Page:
|Week of 9-28-2009|
|News + Thoughts|
|Tuesday, 29 September 2009 16:30|
I played a concert this summer with cellist and long-time friend, Carter Brey, up in the Berkshires at Tannery Pond (a sumptuously warm acoustic; a converted barn, actually). An acquaintance told me of a drive up from NYC for the show in the company of a young lady who remarked, looking forward to the concert, that it seemed to her there was a whole mafia of O’Rileys: there’s the one with the radio show, one who hosts a TV show (not the evil and misspelled Bill O’Reilly), the pianist she was about to see collaborate with Carter, the other pianist who does all those Radiohead songs, the conductor… My friend gently informed her “It’s all the same guy.”
It’s been a great summer, not so much peripatetically (Michelle and I have been loving time we’ve been able to spend uninterrupted with Moochie, Chiquita, Adeline and Elliott, and our adopted feral cats living in our outdoor pavilion, Cleo and her two orange kittens, Stevie and Larry; and Cleveland weather has been paradisical), but certainly creatively: the finishing touches were put to Out Of My Hands, my latest CD for WhiteTie/Mesa-Bluemoon. The CD, out August 18th includes songs from many different bands, R.E.M., Portishead, Tori Amos, The Smiths, Tears for Fears, Cocteau Twins, The Bad Plus among them. Uncle Dave Lewis wrote an exceptional appreciation of the disc for All Music Guide; my cherished recording experience with Barry Wordsworth and the Royal Philharmonic was reissued lovingly by Allegro, Gershwin’s Rhapsody in Blue and other great orchestra pieces by Ravel and Debussy; and TWO discs celebrating working friendships with some of our favorite From The Top colleagues: Caroline Goulding’s debut recital record for Telarc, on which we collaborate on works by Paul Schonfield, Gershwin, and Kreisler, and From The Top @ The Pops, a collaboration with the Cincinnati Pops, also for Telarc, which found eight young soloists playing concerto movements under the generous, supple and graceful leadership of the late Maestro Erich Kunzel. Sad though it must be, as the Maestro’s last Telarc recording, it was a week-long celebration captured compellingly on disc.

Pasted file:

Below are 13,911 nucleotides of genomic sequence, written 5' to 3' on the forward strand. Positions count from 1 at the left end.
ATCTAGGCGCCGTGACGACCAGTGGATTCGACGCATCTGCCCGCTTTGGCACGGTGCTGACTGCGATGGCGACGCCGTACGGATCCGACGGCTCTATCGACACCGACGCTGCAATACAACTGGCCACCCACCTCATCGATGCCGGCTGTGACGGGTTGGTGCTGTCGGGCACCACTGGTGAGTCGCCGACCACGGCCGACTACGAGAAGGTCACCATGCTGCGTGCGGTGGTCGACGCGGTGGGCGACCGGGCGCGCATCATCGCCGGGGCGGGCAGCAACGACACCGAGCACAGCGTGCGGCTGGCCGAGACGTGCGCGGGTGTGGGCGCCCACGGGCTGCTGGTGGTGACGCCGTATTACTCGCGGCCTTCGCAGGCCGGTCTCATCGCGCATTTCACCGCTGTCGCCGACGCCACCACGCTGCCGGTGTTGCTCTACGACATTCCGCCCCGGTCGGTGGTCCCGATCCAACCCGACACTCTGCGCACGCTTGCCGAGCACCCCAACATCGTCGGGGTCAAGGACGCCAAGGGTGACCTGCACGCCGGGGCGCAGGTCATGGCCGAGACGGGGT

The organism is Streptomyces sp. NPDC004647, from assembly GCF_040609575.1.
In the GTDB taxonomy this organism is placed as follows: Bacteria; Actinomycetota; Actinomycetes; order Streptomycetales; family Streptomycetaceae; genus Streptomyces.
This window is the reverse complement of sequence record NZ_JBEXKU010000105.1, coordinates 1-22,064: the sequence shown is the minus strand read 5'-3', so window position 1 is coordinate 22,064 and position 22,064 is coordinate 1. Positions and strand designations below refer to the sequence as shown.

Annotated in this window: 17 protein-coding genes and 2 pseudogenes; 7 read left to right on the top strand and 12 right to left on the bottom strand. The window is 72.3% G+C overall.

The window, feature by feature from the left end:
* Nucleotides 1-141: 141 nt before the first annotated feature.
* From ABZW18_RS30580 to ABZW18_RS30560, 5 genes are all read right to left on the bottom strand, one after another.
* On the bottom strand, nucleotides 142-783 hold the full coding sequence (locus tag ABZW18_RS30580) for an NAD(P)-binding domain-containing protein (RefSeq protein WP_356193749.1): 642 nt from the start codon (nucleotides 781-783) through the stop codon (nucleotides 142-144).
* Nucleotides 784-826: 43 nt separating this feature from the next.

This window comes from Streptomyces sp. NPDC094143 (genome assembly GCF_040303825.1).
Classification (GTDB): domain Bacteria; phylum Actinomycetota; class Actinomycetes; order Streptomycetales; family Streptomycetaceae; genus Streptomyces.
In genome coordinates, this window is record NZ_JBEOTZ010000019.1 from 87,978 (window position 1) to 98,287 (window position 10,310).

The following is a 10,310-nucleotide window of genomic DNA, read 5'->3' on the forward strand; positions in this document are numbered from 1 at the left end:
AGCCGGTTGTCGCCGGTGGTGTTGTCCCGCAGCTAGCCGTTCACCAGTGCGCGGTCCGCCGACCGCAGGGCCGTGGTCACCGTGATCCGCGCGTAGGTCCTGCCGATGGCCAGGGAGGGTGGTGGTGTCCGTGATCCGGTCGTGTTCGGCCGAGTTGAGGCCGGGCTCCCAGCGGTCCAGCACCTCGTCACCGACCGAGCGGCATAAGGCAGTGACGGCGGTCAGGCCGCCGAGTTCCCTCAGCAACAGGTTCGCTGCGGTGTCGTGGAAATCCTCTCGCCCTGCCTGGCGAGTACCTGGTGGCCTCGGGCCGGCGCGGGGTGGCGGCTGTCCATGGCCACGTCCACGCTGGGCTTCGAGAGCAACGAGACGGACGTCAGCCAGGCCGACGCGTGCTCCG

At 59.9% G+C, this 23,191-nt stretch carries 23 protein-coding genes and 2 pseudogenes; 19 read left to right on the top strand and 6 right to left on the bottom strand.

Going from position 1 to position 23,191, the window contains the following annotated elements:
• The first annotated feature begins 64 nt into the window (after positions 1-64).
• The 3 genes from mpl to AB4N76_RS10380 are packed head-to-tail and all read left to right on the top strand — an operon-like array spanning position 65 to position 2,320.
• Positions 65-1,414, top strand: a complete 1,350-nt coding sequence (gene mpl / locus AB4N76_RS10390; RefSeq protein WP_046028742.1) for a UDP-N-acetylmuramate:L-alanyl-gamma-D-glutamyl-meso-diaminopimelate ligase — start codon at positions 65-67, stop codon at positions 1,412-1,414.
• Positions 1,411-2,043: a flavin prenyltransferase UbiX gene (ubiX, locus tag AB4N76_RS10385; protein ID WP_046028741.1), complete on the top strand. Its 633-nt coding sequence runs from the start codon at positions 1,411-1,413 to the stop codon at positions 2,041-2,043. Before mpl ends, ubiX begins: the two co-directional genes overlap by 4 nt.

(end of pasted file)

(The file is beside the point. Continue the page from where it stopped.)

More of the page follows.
My arrangement work has always been more a matter of serendipitous passions, a song that takes hold and insinuates to me its pianistic possibilities. Having the relaxed time at home leaves my ears an open canvas, and two pieces came to me, unbidden, during the course of the summer: Elliott Smith’s ‘True Love’, and Tears for Fears’ ‘Mad World’ (actually, taken more from the Michael Williams rendition heard on the Donnie Darko soundtrack. Geez, that means I’ve done a cover-of-a-cover?).
I’ll look forward to premiering Mad World at the next live taping of From The Top, back at our old stomping grounds at New England Conservatory’s Jordan Hall. This year, we’re celebrating our 10th broadcast season, and if that weren’t reason enough to cheer, From The Top Live @ Carnegie Hall, our PBS series, just won two Emmys. Part of the celebratory year will be revisitings with kids who’ve appeared on the show over the past decade. It’ll be great to see them and make music with them, and I’m also looking forward to revisiting great centers of hospitality where we’ve taped before; Jordan Hall in Boston, of course, but then immediately to new territory in Salt Lake City, where I’ve played chamber music and with the orchestra before, then back to old friends at Emory University in Atlanta, Denison University in Granville, OH (the leaves should be perfect right about then), and Waco and Dallas in the state who came out forcefully and first for From The Top, Texas.